The 14,197-foot summit of Mount Princeton is the perfect backdrop for the breathtakingly beautiful Chalk Cliffs in the Sawatch Range and Collegiate Range of Colorado.
Strikingly white, the Chalk Cliffs are among Colorado's most unique natural wonders. Not actually chalk at all, a soft clay mineral called kaolinite is formed by deposits from the surrounding hot springs. The naturally heated mineral waters that come tumbling down from mountain, seep into the cracks of granite forming the chalky cliffs. This offers another fascinating look into Mother Nature's sculpturing skills.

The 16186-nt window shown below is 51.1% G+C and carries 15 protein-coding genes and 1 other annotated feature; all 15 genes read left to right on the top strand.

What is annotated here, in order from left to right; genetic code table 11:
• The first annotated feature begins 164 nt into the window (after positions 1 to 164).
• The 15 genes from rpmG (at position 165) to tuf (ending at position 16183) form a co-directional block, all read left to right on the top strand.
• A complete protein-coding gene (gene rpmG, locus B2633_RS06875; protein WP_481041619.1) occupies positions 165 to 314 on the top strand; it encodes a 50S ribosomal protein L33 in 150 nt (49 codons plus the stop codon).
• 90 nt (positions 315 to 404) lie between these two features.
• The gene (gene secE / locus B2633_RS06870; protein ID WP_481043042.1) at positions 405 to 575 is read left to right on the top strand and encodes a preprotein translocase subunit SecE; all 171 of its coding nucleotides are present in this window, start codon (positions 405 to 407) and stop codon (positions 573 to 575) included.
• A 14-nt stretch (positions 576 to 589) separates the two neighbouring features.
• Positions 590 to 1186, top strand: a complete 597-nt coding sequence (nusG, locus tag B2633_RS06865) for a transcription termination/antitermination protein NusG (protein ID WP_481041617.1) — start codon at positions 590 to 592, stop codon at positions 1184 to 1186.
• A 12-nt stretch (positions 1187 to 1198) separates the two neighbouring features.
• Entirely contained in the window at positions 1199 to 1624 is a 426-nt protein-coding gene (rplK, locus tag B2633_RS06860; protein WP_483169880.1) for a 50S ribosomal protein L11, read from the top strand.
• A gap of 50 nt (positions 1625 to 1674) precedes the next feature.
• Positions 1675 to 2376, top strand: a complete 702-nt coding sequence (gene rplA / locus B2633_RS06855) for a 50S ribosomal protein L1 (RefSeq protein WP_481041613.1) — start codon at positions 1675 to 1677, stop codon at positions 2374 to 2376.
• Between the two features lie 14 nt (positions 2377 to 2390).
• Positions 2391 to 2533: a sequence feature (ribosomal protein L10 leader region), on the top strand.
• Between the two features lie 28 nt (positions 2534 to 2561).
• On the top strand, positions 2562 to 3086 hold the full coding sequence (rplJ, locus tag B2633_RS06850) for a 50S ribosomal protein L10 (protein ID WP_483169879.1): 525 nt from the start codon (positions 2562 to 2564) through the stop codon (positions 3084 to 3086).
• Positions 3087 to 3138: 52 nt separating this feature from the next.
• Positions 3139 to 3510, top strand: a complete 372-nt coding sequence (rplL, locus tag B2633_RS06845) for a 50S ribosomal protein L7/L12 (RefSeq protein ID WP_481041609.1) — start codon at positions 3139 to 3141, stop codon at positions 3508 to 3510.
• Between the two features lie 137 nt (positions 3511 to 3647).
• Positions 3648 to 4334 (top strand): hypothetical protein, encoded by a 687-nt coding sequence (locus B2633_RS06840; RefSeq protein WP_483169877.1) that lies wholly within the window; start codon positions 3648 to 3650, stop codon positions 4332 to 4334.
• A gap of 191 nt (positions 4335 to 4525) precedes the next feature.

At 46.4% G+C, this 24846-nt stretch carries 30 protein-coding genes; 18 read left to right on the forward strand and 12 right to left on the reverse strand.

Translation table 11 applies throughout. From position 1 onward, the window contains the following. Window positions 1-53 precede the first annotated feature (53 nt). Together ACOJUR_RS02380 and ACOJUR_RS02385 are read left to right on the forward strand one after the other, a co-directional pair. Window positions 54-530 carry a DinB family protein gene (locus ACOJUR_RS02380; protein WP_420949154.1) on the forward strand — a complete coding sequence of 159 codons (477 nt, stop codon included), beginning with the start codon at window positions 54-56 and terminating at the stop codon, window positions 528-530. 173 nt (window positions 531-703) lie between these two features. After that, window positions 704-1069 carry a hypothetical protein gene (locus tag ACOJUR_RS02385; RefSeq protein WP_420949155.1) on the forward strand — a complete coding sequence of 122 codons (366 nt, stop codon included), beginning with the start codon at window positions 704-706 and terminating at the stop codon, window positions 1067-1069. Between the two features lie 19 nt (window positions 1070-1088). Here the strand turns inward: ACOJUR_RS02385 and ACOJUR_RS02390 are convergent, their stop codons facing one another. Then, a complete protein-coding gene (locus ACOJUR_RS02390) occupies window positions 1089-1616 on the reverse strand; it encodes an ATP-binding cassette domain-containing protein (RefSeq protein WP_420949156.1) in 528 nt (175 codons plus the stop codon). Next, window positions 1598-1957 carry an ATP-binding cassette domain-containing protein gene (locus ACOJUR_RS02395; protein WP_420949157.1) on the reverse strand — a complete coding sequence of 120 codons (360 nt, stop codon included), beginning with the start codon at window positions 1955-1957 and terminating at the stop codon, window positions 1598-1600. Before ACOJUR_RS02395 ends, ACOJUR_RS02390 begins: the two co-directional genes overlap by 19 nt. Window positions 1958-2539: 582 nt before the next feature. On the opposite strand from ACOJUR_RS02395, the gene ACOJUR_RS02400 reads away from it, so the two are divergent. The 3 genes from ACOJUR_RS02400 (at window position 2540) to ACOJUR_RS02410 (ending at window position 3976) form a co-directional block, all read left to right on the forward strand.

Visitors exploring the Chalk Cliffs often bag the 6.5-mile challenging trek that leads to the 14,197-foot summit of Mount Princeton, a popular Colorado fourteener.
The Chalk Cliffs are located at the base of Chalk Creek Canyon, on the southeastern side of Mount Princeton. One of the best views is at an overlook off Highway 285 between the mountain towns of Nathrop and Poncha Springs.
The peak was originally named Chalk Mountain by George M. Wheeler during his surveying and mapping expedition of the Colorado Territory in 1871.